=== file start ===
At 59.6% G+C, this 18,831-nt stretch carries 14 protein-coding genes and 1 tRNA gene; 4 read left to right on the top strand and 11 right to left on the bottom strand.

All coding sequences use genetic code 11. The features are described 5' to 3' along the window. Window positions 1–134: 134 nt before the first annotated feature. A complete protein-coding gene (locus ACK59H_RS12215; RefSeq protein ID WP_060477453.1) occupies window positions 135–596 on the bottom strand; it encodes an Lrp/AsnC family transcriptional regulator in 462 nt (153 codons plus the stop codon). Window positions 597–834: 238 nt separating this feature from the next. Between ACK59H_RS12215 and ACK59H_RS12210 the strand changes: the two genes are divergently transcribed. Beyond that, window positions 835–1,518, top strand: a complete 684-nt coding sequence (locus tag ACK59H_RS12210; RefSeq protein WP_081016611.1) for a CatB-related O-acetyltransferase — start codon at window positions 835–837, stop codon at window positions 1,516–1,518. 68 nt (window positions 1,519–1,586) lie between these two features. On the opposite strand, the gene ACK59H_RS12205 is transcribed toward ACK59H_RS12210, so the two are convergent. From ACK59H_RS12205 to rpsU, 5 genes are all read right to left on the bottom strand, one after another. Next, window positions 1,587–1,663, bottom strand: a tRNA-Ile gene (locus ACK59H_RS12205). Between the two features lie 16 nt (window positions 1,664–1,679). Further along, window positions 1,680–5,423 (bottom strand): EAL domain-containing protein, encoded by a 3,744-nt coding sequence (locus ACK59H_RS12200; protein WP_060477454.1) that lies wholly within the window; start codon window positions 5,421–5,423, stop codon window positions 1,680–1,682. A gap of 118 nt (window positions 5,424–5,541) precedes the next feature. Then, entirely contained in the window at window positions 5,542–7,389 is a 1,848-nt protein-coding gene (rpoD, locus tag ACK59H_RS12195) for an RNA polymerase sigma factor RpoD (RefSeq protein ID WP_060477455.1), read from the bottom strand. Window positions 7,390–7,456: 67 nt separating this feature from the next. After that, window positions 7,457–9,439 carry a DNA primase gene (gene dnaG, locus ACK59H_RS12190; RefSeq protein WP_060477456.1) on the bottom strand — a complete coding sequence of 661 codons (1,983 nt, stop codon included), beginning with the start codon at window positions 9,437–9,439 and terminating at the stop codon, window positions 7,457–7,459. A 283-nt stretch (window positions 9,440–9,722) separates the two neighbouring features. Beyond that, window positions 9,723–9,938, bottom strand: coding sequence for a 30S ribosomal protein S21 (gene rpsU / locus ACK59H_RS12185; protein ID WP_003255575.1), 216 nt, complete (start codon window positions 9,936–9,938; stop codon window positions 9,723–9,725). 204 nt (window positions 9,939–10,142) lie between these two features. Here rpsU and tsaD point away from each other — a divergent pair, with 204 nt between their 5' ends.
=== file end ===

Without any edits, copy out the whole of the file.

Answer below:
At 59.6% G+C, this 18,831-nt stretch carries 14 protein-coding genes and 1 tRNA gene; 4 read left to right on the top strand and 11 right to left on the bottom strand.

All coding sequences use genetic code 11. The features are described 5' to 3' along the window. Window positions 1–134: 134 nt before the first annotated feature. A complete protein-coding gene (locus ACK59H_RS12215; RefSeq protein ID WP_060477453.1) occupies window positions 135–596 on the bottom strand; it encodes an Lrp/AsnC family transcriptional regulator in 462 nt (153 codons plus the stop codon). Window positions 597–834: 238 nt separating this feature from the next. Between ACK59H_RS12215 and ACK59H_RS12210 the strand changes: the two genes are divergently transcribed. Beyond that, window positions 835–1,518, top strand: a complete 684-nt coding sequence (locus tag ACK59H_RS12210; RefSeq protein WP_081016611.1) for a CatB-related O-acetyltransferase — start codon at window positions 835–837, stop codon at window positions 1,516–1,518. 68 nt (window positions 1,519–1,586) lie between these two features. On the opposite strand, the gene ACK59H_RS12205 is transcribed toward ACK59H_RS12210, so the two are convergent. From ACK59H_RS12205 to rpsU, 5 genes are all read right to left on the bottom strand, one after another. Next, window positions 1,587–1,663, bottom strand: a tRNA-Ile gene (locus ACK59H_RS12205). Between the two features lie 16 nt (window positions 1,664–1,679). Further along, window positions 1,680–5,423 (bottom strand): EAL domain-containing protein, encoded by a 3,744-nt coding sequence (locus ACK59H_RS12200; protein WP_060477454.1) that lies wholly within the window; start codon window positions 5,421–5,423, stop codon window positions 1,680–1,682. A gap of 118 nt (window positions 5,424–5,541) precedes the next feature. Then, entirely contained in the window at window positions 5,542–7,389 is a 1,848-nt protein-coding gene (rpoD, locus tag ACK59H_RS12195) for an RNA polymerase sigma factor RpoD (RefSeq protein ID WP_060477455.1), read from the bottom strand. Window positions 7,390–7,456: 67 nt separating this feature from the next. After that, window positions 7,457–9,439 carry a DNA primase gene (gene dnaG, locus ACK59H_RS12190; RefSeq protein WP_060477456.1) on the bottom strand — a complete coding sequence of 661 codons (1,983 nt, stop codon included), beginning with the start codon at window positions 9,437–9,439 and terminating at the stop codon, window positions 7,457–7,459. A 283-nt stretch (window positions 9,440–9,722) separates the two neighbouring features. Beyond that, window positions 9,723–9,938, bottom strand: coding sequence for a 30S ribosomal protein S21 (gene rpsU / locus ACK59H_RS12185; protein ID WP_003255575.1), 216 nt, complete (start codon window positions 9,936–9,938; stop codon window positions 9,723–9,725). 204 nt (window positions 9,939–10,142) lie between these two features. Here rpsU and tsaD point away from each other — a divergent pair, with 204 nt between their 5' ends.